I’ve been harbouring nagging doubts of late about referring to myself as an ‘early adopter’ of web goodies.Â Reflecting on it the other day, I realised the full extent of my delusion.
I abused the computer science web server in 94 or 95 with multicoloured buttons and blinking text. Â Along with my geeky friends I could see a future in which everyone had their own home page on Geocities.
Then Myspace came along and Facebook chased it up.Â I was late for both.
It was an introduction to Hotmail from a non-geeky friend in 1998 that weaned me off university e-mail accounts and onto webmail.Â I later shelled out a couple of quid on eBay for a Gmail invite wanting to beat the inevitable rush.
Hotmail still trumps Gmail for numbers although ‘Facebook mail’ may ultimately bypass both.
From the Summer of 2004 I was tagging my photos in Flickr and bookmarks in del.icio.us.Â Both were giving me stuff of real quality and motivating me to contribute.
I got the Blogger hoodie when they sold out to Google and paid off their paying users in 2003.Â Five years later and most hardcore ‘bloggers’ are using WordPress (without switching to ‘pressers’).
Before Twitter had sprouted it vowels, I’d registered as the 3018th user.Â A couple of years — and SXSW events — later and I am now able to follow a selection of the local digerati.Â But most of my geeky friends are declining to tweet, or even blog.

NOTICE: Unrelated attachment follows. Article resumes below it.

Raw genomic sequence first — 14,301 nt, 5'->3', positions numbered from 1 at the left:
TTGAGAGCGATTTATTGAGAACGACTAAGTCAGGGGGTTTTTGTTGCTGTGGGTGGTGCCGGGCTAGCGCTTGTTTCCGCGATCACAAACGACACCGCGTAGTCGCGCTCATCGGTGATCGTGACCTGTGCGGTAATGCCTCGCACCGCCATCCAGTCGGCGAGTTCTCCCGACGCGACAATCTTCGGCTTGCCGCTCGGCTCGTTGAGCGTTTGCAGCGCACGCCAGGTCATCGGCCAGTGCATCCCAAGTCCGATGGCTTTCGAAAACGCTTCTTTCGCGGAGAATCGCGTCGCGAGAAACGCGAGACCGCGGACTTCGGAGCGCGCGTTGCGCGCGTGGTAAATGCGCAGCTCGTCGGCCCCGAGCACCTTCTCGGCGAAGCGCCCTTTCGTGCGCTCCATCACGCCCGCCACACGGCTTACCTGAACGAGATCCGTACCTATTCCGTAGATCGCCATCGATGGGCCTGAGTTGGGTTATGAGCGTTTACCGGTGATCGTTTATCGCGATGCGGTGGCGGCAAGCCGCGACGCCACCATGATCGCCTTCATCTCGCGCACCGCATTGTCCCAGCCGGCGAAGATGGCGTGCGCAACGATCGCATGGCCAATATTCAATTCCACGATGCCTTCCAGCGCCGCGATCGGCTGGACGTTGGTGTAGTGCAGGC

Facebook is a one-stop shop mail, photos, videos, status, sharing are all made supremely simple whilst actually being technically sophisticated.Â Yet my adoption of it is only marginal at best.
If I search for “welcome to” in the subject line of my inbox I get 130 hits.Â I’m a serial tinkerer.Â An inveterate fiddler.Â A compulsive invite-requester.Â But I’m clearly not an early adopter.Â Rather than being further down the road I’m actually off the beaten track. Instead of being ‘ahead of the curve’ I’m actually zipping off it at random tangents.
There’s a small swarm of us in Brum who wouldn’t be without Flickr, Gmail, Delicious, WordPress, Twitter et al.Â We all get fantastic value out of these tools which connect, organise and inspire us to create.
Now, I don’t expect ordinary users to join us later on.Â And I don’t find that a problem.Â We adopt these apps whilst Facebook apps are adopting everyone else.Â We are motivated differently.
So what does this mean for the ‘social web’?